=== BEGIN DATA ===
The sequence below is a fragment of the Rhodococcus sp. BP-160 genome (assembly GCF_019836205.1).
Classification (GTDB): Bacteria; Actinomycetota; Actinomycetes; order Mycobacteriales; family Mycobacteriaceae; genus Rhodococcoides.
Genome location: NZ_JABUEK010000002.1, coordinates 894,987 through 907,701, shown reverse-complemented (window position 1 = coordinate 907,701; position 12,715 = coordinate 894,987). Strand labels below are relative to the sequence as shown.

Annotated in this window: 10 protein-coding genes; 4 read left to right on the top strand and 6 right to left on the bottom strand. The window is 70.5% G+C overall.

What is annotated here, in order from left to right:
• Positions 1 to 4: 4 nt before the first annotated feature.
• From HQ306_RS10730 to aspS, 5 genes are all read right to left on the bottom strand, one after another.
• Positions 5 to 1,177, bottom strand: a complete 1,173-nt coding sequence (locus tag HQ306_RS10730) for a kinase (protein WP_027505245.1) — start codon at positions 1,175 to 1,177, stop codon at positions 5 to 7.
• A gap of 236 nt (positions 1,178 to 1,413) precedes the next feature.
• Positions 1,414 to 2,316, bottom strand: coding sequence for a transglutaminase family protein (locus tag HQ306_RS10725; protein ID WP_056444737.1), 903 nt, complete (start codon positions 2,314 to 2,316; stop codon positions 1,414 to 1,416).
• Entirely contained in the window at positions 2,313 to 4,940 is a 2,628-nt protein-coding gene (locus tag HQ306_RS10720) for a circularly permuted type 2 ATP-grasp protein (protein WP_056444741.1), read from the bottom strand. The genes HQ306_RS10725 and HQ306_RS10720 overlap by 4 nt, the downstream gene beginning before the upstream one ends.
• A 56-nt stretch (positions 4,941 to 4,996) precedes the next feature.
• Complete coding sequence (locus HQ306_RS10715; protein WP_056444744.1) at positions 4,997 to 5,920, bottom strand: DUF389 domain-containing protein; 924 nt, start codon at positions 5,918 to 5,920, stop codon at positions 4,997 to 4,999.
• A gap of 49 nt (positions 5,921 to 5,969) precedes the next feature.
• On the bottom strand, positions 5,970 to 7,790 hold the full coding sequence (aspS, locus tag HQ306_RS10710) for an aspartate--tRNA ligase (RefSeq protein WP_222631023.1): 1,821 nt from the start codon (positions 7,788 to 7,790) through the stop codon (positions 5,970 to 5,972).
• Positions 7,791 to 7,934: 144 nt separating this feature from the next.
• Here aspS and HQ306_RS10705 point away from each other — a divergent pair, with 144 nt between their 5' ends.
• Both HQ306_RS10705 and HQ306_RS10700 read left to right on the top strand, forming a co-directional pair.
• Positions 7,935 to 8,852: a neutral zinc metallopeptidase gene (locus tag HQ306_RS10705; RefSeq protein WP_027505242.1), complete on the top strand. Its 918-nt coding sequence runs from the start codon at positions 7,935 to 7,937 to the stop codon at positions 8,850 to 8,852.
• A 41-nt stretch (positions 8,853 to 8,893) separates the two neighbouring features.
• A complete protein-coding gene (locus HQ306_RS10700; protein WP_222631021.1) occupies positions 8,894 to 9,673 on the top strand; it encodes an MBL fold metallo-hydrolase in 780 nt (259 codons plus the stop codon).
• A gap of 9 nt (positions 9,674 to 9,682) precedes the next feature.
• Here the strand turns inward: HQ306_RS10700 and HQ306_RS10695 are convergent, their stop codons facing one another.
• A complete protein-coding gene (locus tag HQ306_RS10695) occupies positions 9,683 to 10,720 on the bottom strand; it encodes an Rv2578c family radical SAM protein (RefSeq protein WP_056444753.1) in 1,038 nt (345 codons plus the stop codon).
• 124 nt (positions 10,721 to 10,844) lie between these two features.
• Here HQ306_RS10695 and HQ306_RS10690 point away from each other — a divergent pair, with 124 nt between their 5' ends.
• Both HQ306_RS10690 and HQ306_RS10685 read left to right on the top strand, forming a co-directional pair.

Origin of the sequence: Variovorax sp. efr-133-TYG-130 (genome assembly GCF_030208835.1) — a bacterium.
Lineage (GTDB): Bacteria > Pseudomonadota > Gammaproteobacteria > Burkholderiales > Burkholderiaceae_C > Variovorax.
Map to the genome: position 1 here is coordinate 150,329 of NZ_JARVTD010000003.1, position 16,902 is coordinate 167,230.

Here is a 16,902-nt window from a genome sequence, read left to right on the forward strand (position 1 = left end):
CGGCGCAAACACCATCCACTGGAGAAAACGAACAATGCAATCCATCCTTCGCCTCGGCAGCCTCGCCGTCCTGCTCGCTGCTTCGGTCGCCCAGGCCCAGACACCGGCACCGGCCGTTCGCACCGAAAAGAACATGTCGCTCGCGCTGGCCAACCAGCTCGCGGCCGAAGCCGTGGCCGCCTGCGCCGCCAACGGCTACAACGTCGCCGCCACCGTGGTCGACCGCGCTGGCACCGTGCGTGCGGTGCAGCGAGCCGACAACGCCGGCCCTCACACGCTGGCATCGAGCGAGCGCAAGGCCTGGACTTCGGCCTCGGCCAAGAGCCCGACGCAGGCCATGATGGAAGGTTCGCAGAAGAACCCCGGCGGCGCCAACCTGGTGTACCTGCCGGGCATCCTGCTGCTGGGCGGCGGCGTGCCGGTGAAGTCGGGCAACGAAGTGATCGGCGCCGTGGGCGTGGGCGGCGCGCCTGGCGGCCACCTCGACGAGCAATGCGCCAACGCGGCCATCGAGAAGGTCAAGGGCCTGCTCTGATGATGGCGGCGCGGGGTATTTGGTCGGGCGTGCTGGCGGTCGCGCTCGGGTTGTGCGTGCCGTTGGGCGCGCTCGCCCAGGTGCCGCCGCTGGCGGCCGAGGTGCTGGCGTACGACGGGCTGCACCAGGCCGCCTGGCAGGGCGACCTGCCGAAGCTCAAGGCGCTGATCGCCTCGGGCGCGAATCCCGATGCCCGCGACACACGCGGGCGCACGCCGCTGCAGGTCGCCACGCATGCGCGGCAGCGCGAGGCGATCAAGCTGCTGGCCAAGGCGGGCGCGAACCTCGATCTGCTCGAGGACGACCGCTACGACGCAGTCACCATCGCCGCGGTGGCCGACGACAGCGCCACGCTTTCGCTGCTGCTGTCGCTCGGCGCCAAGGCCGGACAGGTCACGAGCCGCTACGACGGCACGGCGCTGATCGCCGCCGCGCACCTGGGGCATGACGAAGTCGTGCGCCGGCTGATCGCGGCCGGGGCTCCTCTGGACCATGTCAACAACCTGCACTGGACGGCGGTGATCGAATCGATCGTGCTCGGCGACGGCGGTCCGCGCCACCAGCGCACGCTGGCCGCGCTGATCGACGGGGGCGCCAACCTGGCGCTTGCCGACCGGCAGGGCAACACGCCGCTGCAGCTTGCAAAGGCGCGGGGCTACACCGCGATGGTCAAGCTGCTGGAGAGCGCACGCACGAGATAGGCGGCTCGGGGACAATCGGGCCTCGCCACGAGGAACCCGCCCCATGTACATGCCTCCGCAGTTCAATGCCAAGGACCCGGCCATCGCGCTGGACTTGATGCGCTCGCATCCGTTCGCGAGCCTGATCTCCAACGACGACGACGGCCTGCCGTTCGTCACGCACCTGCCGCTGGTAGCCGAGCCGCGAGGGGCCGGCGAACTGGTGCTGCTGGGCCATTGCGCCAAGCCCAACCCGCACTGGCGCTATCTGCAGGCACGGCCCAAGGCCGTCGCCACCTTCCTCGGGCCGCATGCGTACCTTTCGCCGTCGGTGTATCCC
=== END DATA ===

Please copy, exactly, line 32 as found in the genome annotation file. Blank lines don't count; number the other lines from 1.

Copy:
CGGCGCAAACACCATCCACTGGAGAAAACGAACAATGCAATCCATCCTTCGCCTCGGCAGCCTCGCCGTCCTGCTCGCTGCTTCGGTCGCCCAGGCCCAGACACCGGCACCGGCCGTTCGCACCGAAAAGAACATGTCGCTCGCGCTGGCCAACCAGCTCGCGGCCGAAGCCGTGGCCGCCTGCGCCGCCAACGGCTACAACGTCGCCGCCACCGTGGTCGACCGCGCTGGCACCGTGCGTGCGGTGCAGCGAGCCGACAACGCCGGCCCTCACACGCTGGCATCGAGCGAGCGCAAGGCCTGGACTTCGGCCTCGGCCAAGAGCCCGACGCAGGCCATGATGGAAGGTTCGCAGAAGAACCCCGGCGGCGCCAACCTGGTGTACCTGCCGGGCATCCTGCTGCTGGGCGGCGGCGTGCCGGTGAAGTCGGGCAACGAAGTGATCGGCGCCGTGGGCGTGGGCGGCGCGCCTGGCGGCCACCTCGACGAGCAATGCGCCAACGCGGCCATCGAGAAGGTCAAGGGCCTGCTCTGATGATGGCGGCGCGGGGTATTTGGTCGGGCGTGCTGGCGGTCGCGCTCGGGTTGTGCGTGCCGTTGGGCGCGCTCGCCCAGGTGCCGCCGCTGGCGGCCGAGGTGCTGGCGTACGACGGGCTGCACCAGGCCGCCTGGCAGGGCGACCTGCCGAAGCTCAAGGCGCTGATCGCCTCGGGCGCGAATCCCGATGCCCGCGACACACGCGGGCGCACGCCGCTGCAGGTCGCCACGCATGCGCGGCAGCGCGAGGCGATCAAGCTGCTGGCCAAGGCGGGCGCGAACCTCGATCTGCTCGAGGACGACCGCTACGACGCAGTCACCATCGCCGCGGTGGCCGACGACAGCGCCACGCTTTCGCTGCTGCTGTCGCTCGGCGCCAAGGCCGGACAGGTCACGAGCCGCTACGACGGCACGGCGCTGATCGCCGCCGCGCACCTGGGGCATGACGAAGTCGTGCGCCGGCTGATCGCGGCCGGGGCTCCTCTGGACCATGTCAACAACCTGCACTGGACGGCGGTGATCGAATCGATCGTGCTCGGCGACGGCGGTCCGCGCCACCAGCGCACGCTGGCCGCGCTGATCGACGGGGGCGCCAACCTGGCGCTTGCCGACCGGCAGGGCAACACGCCGCTGCAGCTTGCAAAGGCGCGGGGCTACACCGCGATGGTCAAGCTGCTGGAGAGCGCACGCACGAGATAGGCGGCTCGGGGACAATCGGGCCTCGCCACGAGGAACCCGCCCCATGTACATGCCTCCGCAGTTCAATGCCAAGGACCCGGCCATCGCGCTGGACTTGATGCGCTCGCATCCGTTCGCGAGCCTGATCTCCAACGACGACGACGGCCTGCCGTTCGTCACGCACCTGCCGCTGGTAGCCGAGCCGCGAGGGGCCGGCGAACTGGTGCTGCTGGGCCATTGCGCCAAGCCCAACCCGCACTGGCGCTATCTGCAGGCACGGCCCAAGGCCGTCGCCACCTTCCTCGGGCCGCATGCGTACCTTTCGCCGTCGGTGTATCCC